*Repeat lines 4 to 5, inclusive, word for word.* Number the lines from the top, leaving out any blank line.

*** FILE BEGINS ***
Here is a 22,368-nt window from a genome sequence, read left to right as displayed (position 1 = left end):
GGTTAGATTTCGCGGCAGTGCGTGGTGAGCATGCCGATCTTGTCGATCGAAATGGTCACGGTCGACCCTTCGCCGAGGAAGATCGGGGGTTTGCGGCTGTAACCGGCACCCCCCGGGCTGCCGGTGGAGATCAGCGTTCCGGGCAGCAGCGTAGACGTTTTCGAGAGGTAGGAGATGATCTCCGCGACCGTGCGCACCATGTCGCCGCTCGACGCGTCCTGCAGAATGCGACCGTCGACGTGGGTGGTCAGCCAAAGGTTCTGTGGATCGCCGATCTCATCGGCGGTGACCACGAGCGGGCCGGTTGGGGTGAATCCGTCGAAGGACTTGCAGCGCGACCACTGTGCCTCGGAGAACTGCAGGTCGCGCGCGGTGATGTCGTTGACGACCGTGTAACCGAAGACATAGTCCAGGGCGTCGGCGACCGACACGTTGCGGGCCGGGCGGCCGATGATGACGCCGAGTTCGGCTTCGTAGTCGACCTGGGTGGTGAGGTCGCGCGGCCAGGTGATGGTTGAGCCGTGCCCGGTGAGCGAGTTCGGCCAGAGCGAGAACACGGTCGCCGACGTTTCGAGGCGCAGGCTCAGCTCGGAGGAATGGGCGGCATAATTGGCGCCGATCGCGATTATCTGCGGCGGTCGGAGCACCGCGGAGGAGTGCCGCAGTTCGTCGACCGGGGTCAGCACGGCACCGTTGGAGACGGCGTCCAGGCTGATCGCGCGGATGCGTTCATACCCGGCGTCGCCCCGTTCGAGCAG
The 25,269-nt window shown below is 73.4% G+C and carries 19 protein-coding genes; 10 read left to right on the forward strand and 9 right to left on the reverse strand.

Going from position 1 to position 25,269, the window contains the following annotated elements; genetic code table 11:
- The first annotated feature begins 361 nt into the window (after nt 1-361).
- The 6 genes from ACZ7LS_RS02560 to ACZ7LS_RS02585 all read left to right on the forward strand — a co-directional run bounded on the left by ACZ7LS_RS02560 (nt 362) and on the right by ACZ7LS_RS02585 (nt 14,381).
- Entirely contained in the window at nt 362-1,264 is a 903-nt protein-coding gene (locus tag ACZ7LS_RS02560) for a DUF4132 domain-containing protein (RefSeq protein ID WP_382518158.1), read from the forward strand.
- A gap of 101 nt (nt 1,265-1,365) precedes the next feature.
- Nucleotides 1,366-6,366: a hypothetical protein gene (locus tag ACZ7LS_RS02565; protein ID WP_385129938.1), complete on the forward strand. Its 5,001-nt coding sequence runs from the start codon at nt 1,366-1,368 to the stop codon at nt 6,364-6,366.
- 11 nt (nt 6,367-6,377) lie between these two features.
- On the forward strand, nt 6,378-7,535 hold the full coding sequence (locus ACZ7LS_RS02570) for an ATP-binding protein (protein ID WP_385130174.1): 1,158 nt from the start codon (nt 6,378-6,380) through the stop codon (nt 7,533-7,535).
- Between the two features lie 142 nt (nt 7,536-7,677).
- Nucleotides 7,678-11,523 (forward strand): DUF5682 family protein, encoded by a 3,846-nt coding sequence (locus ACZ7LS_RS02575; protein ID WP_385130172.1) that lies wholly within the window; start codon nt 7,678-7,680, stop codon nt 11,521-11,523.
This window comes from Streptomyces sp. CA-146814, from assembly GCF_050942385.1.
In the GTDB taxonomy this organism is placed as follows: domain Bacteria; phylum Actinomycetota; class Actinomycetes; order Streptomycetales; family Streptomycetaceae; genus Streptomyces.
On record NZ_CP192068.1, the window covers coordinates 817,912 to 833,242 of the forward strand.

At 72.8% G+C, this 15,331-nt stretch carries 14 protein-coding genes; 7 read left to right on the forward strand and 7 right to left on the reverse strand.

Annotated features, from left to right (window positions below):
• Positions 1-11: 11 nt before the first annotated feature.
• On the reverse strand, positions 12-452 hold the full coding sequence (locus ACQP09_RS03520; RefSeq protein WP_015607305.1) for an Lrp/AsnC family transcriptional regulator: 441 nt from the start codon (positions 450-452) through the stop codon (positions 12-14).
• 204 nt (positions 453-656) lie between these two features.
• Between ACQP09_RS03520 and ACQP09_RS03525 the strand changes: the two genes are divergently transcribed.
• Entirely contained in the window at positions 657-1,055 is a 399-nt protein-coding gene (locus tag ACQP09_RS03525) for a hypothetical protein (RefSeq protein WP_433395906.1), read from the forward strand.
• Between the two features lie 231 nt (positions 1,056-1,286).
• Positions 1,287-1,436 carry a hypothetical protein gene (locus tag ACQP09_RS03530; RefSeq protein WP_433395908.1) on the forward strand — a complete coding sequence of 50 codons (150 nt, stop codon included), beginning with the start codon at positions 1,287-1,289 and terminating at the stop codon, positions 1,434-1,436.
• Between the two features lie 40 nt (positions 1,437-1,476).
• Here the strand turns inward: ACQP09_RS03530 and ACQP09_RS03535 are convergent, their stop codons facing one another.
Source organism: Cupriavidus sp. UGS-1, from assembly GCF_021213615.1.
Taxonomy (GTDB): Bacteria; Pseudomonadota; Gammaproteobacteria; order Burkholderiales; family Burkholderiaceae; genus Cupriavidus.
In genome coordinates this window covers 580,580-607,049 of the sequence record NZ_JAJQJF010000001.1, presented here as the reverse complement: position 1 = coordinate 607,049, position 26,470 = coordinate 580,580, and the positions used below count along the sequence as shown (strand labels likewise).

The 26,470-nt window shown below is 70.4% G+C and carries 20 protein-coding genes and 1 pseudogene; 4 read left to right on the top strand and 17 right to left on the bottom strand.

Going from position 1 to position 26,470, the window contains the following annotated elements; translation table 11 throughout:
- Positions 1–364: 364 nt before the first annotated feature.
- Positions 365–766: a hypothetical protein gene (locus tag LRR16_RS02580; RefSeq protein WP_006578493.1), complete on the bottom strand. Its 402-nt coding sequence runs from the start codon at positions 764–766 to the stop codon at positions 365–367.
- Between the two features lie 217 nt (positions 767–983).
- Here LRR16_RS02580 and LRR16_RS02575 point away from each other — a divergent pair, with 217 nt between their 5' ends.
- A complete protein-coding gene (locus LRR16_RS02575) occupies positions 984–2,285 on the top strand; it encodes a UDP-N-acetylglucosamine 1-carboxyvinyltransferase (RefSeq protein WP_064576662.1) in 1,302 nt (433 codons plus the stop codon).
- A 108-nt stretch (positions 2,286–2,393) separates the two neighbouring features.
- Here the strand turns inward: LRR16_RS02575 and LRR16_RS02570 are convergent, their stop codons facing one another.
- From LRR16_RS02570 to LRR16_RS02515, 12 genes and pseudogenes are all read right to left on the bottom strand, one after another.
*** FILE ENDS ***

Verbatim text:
Going from position 1 to position 25,269, the window contains the following annotated elements; genetic code table 11:
- The first annotated feature begins 361 nt into the window (after nt 1-361).